A cracked heat exchanger is one of those furnace issues that should not—well, cannot—be ignored. Not only is it something that most often happens to aging furnaces that are just about at the end of their lifespan anyway, a cracked heat exchanger is dangerous. It enables carbon monoxide—a tasteless and odorless, yet hazardous, gas—to make its way into your living space.
If you suspect your heater is experiencing this problem, or that you have a gas leak, we would encourage you to call your utility company’s emergency line, first and foremost. If you want help in preventing this from happening, then give our team a call for professional Oradell, NJ heating services, such as maintenance.
“Wait, What Exactly Is a Heat Exchanger?”
This heating component is essentially what allows your furnace to heat up the air that travels through your ductwork system. When the burners of your furnace come on, they generate hot combustion gas, which is collected inside the heat exchanger—this is a small metal chamber, or series of chambers, that resembles a clamshell shape.
The hot combustion gas within the heat exchanger heats up the metal walls. The blower fan of the furnace then cycles on and sends air around that exchanger, where it picks up the heat from the furnace wall, and then continues into the ducts. This way, the combustion gas heats the air without that gas ever coming in contact with your indoor air.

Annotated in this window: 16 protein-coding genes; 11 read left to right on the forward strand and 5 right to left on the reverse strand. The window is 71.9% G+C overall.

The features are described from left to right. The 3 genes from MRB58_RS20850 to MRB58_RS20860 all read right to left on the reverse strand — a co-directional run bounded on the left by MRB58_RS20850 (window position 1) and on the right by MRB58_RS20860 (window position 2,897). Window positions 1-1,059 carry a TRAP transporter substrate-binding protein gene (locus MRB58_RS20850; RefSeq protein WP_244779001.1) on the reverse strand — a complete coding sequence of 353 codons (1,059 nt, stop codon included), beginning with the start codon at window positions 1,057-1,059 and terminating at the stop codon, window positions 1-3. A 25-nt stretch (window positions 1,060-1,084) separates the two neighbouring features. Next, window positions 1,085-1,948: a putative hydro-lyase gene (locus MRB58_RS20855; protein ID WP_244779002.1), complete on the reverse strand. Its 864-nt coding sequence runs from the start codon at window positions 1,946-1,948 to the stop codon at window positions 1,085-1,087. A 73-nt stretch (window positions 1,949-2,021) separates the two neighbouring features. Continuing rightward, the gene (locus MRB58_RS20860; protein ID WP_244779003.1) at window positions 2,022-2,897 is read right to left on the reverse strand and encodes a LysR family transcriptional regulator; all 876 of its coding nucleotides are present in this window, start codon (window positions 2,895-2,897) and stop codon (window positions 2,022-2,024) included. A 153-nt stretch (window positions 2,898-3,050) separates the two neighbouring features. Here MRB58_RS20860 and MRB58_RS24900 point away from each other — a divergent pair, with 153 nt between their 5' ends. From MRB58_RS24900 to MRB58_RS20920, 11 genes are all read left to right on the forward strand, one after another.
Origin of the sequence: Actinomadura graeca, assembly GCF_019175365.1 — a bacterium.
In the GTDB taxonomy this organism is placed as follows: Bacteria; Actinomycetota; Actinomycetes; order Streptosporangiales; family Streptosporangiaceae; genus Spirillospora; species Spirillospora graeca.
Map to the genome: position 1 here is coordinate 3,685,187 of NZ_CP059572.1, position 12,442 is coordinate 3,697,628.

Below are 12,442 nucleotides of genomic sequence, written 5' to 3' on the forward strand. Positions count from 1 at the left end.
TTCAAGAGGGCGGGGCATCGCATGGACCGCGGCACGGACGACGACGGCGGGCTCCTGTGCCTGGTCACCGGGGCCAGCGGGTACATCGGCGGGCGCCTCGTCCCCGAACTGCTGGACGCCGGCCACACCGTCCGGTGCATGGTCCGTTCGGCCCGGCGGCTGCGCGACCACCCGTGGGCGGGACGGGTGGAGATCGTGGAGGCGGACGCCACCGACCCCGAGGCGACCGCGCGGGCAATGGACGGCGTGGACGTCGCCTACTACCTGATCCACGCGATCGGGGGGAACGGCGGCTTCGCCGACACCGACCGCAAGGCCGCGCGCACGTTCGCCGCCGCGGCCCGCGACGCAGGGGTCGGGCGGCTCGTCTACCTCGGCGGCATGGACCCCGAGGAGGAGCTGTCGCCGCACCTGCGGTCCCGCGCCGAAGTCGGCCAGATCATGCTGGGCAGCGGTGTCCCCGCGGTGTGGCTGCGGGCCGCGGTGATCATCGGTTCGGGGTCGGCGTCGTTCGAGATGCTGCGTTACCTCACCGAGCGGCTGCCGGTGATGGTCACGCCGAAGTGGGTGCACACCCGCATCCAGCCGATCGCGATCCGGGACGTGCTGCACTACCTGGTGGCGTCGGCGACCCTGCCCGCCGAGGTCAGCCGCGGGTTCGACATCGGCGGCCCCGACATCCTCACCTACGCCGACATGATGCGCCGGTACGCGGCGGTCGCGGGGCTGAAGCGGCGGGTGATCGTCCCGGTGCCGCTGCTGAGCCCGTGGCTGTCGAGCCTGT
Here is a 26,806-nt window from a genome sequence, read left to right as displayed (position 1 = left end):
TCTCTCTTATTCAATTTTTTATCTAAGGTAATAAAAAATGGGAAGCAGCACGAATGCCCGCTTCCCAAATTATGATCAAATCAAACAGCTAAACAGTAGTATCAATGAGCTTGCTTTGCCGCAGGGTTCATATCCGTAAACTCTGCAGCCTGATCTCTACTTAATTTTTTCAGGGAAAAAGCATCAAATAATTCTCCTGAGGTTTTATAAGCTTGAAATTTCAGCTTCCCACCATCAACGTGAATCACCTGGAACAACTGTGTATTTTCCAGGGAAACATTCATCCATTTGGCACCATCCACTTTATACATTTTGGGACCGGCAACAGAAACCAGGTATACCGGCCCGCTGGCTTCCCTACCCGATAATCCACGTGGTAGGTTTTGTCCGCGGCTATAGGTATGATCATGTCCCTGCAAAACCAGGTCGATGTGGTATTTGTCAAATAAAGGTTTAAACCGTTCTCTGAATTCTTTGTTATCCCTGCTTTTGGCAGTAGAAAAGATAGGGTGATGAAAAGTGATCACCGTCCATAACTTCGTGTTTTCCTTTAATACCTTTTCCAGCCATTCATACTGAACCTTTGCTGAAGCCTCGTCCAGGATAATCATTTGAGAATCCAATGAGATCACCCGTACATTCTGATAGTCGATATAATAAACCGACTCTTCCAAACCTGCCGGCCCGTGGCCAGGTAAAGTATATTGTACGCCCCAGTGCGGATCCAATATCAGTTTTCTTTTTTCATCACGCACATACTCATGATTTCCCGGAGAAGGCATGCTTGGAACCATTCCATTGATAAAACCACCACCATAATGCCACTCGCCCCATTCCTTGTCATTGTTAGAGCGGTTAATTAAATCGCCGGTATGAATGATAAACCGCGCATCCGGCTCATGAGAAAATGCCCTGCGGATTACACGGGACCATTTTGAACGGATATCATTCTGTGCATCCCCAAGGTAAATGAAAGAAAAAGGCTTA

Once this process is complete, the combustion byproducts in the heat exchanger are vented out the system through a flue to release the gas harmlessly into the air.
The Problem with a Cracked Heat Exchanger
Since the metal of the heat exchanger expands and contracts as it heats and cools off, the stress of this can eventually cause a crack to form on the exchanger. Corrosion, due to the reaction between the gas and the metal, and often from improper venting, can also weaken the metal to the point that cracks form.
These cracks are typically very small, but as the exchangers expand with the heat, they open up enough to let some of the combustion gasses out, where they enter your airflow. This means you and your household are now exposed to carbon monoxide.
Warning Signs of a Damaged Heat Exchanger
So, how can you tell if you actually have a cracked heat exchanger? A major warning sign is the sound of clicking coming from your furnace, shortly after the blower shuts off. This should always be investigated. Also, if you see corrosion anywhere on your furnace system it’s the sign of a problem. In almost all cases, you should have your furnace replaced at this point (especially if it’s 15 years old, or older).
And of course, one final warning sign is your carbon monoxide detector going off. Don’t just shut it off and ignore it—turn off your furnace and call your utility company’s emergency line. And once the immediate danger has passed, be sure to call for professional furnace repair (or likely, replacement).